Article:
You can bring an employment discrimination case if you feel that you were discriminated against in the workplace based on factors like race, gender, sexual orientation, gender identity, religion, and nationality. Under federal and state laws, employers are prohibited from discriminating against future or present employees in a workplace context based on these factors.
The stray remarks doctrine can be brought up during an employment discrimination case. Generally, a stray remark refers to a discriminatory statement that someone makes about another in the workplace setting that influences a major employment decision like hiring, firing, or wage determination. These are often offered as evidence to defeat a claim of summary judgment brought by an employer as an attempt to end the case.
It is important to know what qualifies as a stray remark and your legal rights if you have been negatively affected by a stray remark at work.
What Are Some Examples of Stray Remarks?
Remember, in the context of an employment discrimination case, stray remarks can be made at any time. For example, if the case is about wrongful termination a stray remark does not need to be made at the time the supervisor decided to fire an employee — it could have been made weeks earlier. Here are a few common examples of stray remarks:
- A male employee says that a female coworker is too emotional;
- A younger employee comments on how an older coworker has no clue how to use social media; and
- An employee makes a mocking comment about a coworker’s religious beliefs.
Say these stray remarks are overheard by a supervisor who is debating giving the employee being talked about a promotion. Say they face a decision about firing that employee a month down the road. Or say these comments were instead made about a potential candidate for hire. This can be a problem if the supervisor lets these remarks influence hiring, firing, or promotion decisions.
The stray remark does not need to be made when the employer makes a major employment decision. Instead, it could be made in passing sometime before the decision is made. The importance of the stray remark is the ultimate effect it has on an employment decision. It will be viewed as a piece of the puzzle in an employment discrimination case, but may not be determinative of the case outcome.
The stray remark also does not need to be made by the decision maker, like your supervisor. In addition, stray remarks made by your fellow coworkers can come into play in a legal context if you believe it had a hand in your employment discrimination.
For years in the federal court system, the stray remarks doctrine stood for the position that a stray remark made by a non-decision maker in a workplace setting that was directly unrelated to the employment decision would not have an impact on the case outcome. However, over the past decade or so, more courts have held that stray remarks can factor into an employment discrimination cases, especially if the remarks end up having a negative effect on someone else’s job.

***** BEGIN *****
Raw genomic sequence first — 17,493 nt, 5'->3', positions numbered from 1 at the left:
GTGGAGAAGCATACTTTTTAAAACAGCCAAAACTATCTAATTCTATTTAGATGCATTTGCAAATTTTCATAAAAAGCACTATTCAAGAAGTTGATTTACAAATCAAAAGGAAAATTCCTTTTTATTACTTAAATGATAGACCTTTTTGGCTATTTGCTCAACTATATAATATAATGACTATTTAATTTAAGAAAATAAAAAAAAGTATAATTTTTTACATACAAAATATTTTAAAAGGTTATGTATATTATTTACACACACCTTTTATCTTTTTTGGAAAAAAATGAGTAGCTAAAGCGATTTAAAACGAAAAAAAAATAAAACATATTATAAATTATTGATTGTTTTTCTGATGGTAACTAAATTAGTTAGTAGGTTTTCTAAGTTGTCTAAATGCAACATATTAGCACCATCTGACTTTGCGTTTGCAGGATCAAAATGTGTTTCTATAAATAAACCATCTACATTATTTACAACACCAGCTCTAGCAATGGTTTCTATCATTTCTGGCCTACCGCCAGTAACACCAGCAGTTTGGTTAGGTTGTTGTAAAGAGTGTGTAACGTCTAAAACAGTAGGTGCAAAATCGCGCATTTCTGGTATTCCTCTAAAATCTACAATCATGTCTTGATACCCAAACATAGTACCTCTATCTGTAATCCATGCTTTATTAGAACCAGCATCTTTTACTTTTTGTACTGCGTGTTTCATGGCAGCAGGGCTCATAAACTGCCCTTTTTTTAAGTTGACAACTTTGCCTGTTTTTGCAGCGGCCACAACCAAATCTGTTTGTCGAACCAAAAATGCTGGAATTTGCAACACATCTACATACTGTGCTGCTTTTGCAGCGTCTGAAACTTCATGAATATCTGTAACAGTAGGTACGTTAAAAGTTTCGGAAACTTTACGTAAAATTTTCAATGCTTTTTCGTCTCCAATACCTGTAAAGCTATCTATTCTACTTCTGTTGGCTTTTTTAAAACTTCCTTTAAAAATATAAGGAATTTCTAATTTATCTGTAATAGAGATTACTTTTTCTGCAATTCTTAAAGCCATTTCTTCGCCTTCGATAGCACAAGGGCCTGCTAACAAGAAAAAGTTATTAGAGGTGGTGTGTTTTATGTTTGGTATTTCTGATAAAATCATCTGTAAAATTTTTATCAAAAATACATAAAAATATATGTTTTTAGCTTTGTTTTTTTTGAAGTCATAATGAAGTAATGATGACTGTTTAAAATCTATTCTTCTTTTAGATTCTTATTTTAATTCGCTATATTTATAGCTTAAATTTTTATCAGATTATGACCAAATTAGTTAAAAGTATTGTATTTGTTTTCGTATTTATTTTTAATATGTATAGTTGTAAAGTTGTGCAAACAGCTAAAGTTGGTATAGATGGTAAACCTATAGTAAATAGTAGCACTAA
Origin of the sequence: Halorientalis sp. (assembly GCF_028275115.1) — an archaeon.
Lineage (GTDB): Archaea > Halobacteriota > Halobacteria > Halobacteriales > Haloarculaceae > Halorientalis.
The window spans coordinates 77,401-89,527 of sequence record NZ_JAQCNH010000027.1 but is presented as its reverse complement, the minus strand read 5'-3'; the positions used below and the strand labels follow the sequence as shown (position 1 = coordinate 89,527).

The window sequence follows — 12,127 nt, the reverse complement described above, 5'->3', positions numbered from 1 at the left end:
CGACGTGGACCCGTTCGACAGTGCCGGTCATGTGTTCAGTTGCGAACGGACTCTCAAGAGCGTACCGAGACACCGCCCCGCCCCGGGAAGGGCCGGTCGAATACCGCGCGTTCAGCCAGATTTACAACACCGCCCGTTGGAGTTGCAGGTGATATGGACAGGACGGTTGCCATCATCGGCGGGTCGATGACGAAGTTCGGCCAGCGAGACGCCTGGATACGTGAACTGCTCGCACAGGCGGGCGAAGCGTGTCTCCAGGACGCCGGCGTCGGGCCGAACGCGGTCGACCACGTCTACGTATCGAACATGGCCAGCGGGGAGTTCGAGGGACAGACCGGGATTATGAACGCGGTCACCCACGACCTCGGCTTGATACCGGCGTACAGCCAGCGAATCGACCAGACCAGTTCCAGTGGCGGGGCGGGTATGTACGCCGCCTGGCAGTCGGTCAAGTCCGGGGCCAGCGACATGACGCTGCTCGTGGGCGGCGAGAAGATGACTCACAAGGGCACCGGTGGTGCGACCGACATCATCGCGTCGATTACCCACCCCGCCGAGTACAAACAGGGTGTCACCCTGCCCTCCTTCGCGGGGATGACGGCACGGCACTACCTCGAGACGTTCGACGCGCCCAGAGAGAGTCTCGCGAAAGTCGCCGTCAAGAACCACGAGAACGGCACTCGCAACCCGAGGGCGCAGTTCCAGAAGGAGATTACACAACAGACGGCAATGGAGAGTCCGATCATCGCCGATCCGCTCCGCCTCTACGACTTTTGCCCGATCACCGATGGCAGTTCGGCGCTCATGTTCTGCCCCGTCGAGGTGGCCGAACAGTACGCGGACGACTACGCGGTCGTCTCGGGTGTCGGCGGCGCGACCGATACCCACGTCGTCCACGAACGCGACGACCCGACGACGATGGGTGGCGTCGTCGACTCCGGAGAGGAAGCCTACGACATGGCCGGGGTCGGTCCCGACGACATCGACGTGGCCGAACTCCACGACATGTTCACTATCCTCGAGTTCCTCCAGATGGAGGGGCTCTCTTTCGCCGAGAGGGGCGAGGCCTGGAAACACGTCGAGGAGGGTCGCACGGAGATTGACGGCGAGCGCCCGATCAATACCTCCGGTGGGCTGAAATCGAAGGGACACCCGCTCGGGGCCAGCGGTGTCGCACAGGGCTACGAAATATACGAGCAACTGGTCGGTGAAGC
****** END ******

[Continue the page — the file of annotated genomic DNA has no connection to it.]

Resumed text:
How Can Stray Remarks Be Used in a Legal Context?
Whether you can use evidence of stray remarks to fight a motion for summary judgement or at trial will depend on your jurisdiction. Just remember that stray remarks alone will likely never be enough to win an employment discrimination case. However, these statements can help prove your case in some instances.
Courts will look at the totality of the evidence in an employment discrimination case. As such, there will need to be other evidence besides stray remarks to support your claim, like past illustrations of discrimination or written evidence that the employment decision was grounded in discriminatory intent.
When deciding who to name as the party defendants, know that a fellow coworker who makes a stray remark will likely not qualify as an individual defendant. Instead, you could use them as a witness to build your discrimiantion case against the employer. You will have a better chance of naming the decision maker (usually your supervisor) as an individual defendant.
To be relevant evidence, courts will generally look for a causal connection between the stray remark and ultimate employment decision, like whether to fire or hire someone. If it is clear that the decision maker never heard about the stray remark, it will be deemed irrelevant. Negative intent behind the stray remark is also usually a required component.
It is important to keep a written record of discrimination, including stray remarks. If something is said verbally, document it with an email or text. You can also keep a written journal with names, dates, and other specifics. Since stray remarks are often made verbally in passing, having this written reflection of the statement will help support your case.
Do I Need to Contact a Lawyer for Help with the Stray Remarks Doctrine?
It is always a good idea to consult a local employment lawyer if you feel that you have been discriminated against in the workplace. A lawyer can review the evidence and determine if you have a case. A lawyer will also know your jurisdiction’s stance on stray remarks and can advise you on whether any stray remarks can be offered as evidence.
A lawyer can file an adminsitrative charge of discrimination with the Equal Employment Opportunity Commission (“EEOC”) or comparable state agency if they think you have a case. A lawyer can also file a civil employment discrimination lawsuit if the case is not resolved at the administrative level or during settlement negotiations. During all of these proceedings, your lawyer will represent your interests and work to get you the best outcome.